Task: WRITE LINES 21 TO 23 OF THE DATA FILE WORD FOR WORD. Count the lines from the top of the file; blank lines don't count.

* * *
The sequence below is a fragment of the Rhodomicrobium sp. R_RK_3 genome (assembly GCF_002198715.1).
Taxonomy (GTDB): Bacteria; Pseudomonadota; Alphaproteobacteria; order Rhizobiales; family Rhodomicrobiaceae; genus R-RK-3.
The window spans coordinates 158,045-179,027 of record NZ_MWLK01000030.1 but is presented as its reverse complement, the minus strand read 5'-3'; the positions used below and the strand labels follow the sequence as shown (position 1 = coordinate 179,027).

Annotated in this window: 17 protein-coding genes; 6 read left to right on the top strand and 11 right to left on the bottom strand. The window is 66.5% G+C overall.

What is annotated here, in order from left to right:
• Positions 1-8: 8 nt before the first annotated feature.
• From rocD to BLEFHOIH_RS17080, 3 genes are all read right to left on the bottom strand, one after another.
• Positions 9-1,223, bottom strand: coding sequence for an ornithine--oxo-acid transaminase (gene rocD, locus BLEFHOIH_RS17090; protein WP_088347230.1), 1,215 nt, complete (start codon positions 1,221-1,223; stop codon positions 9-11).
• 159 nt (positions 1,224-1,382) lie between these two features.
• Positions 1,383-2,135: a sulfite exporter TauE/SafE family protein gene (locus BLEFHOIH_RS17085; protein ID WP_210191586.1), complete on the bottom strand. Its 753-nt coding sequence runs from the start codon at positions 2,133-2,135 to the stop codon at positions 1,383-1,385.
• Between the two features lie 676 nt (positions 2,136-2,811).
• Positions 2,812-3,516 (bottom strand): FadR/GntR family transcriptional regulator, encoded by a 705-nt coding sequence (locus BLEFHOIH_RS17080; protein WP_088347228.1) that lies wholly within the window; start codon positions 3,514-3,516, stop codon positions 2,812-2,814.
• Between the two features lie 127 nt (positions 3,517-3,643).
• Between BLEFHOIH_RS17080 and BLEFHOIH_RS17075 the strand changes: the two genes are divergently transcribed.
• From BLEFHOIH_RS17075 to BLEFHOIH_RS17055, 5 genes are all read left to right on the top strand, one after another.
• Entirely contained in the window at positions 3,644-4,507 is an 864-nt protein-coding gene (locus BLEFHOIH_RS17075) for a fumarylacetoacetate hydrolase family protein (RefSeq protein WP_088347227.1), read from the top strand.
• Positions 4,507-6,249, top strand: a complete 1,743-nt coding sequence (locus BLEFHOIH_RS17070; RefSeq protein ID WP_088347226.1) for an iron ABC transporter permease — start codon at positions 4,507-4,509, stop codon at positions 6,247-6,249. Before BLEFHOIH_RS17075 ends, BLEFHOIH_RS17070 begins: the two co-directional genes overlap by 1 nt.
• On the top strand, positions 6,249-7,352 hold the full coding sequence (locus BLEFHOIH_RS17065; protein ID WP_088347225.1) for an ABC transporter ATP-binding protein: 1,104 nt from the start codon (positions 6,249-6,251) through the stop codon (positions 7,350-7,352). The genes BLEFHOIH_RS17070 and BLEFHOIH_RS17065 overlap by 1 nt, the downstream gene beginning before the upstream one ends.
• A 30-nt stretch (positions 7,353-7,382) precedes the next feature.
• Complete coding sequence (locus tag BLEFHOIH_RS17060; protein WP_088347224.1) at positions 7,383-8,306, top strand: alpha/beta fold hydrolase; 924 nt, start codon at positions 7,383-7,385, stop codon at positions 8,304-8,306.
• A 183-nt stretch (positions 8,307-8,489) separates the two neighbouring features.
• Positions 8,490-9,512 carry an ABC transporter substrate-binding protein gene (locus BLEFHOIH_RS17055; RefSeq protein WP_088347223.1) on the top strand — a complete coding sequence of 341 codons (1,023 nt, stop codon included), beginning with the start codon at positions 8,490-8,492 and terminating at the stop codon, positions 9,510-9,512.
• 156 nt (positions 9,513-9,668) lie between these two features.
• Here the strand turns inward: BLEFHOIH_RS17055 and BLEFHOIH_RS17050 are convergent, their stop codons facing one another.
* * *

• A 183-nt stretch (positions 8,307-8,489) separates the two neighbouring features.
• Positions 8,490-9,512 carry an ABC transporter substrate-binding protein gene (locus BLEFHOIH_RS17055; RefSeq protein WP_088347223.1) on the top strand — a complete coding sequence of 341 codons (1,023 nt, stop codon included), beginning with the start codon at positions 8,490-8,492 and terminating at the stop codon, positions 9,510-9,512.
• 156 nt (positions 9,513-9,668) lie between these two features.